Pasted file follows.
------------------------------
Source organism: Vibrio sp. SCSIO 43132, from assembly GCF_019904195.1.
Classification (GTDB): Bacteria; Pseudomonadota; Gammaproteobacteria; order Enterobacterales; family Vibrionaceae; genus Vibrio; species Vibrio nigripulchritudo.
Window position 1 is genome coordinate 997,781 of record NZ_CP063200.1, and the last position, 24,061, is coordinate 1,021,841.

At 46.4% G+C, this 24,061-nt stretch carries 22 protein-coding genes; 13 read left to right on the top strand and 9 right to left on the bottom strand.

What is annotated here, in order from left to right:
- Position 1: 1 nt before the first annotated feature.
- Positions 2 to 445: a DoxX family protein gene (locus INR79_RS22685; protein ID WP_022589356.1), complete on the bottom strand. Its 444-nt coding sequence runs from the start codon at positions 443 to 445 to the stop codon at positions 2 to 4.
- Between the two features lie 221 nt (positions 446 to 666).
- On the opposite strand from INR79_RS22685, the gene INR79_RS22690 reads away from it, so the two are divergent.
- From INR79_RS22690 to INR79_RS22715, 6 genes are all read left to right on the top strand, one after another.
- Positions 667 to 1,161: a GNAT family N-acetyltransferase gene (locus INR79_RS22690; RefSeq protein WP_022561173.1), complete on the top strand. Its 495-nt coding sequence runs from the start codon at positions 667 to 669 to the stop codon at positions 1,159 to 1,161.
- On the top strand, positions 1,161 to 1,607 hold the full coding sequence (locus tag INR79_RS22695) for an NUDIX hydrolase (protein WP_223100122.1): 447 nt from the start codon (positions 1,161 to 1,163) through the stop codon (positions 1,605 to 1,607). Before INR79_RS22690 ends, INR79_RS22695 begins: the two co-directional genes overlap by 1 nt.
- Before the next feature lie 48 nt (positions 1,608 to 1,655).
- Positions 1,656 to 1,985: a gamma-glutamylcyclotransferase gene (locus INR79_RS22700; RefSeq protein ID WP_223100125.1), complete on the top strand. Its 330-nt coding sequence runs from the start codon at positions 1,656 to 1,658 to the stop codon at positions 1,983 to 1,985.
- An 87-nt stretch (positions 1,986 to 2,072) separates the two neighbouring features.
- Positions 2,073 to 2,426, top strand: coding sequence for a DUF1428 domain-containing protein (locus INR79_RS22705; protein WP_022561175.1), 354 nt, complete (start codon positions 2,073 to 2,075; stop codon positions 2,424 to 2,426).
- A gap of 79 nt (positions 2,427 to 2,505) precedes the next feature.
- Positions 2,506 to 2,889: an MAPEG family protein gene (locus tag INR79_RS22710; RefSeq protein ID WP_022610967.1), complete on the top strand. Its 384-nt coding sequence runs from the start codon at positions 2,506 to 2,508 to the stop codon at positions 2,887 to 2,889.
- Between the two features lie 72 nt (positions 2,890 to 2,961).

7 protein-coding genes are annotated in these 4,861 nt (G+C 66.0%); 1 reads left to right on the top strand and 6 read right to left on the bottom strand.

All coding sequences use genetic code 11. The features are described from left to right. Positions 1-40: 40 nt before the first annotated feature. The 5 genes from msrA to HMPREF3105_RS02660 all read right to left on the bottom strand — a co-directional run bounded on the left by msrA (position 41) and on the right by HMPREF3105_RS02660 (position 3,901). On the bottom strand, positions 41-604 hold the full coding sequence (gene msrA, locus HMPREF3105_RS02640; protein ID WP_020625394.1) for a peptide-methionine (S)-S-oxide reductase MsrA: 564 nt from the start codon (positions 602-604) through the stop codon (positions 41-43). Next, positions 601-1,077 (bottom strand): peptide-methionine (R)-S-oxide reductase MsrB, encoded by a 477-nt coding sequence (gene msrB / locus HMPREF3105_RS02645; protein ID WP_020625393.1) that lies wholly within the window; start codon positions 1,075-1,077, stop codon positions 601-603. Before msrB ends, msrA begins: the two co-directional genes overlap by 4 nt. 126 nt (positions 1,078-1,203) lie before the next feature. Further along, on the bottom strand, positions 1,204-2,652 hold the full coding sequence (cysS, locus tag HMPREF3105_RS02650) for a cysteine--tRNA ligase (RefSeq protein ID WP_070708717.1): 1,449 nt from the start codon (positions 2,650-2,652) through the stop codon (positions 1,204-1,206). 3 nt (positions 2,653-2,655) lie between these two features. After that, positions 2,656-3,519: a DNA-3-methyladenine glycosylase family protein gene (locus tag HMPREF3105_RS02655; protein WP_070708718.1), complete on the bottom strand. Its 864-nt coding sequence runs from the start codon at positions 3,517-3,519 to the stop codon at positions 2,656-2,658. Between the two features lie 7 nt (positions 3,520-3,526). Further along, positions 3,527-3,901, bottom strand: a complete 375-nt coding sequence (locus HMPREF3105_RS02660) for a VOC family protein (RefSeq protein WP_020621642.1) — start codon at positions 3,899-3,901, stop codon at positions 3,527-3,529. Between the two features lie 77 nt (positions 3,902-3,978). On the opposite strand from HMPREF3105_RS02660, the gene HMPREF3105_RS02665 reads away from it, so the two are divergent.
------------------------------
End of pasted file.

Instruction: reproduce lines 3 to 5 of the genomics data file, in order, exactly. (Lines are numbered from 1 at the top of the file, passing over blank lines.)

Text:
Window position 1 is genome coordinate 997,781 of record NZ_CP063200.1, and the last position, 24,061, is coordinate 1,021,841.

At 46.4% G+C, this 24,061-nt stretch carries 22 protein-coding genes; 13 read left to right on the top strand and 9 right to left on the bottom strand.

What is annotated here, in order from left to right: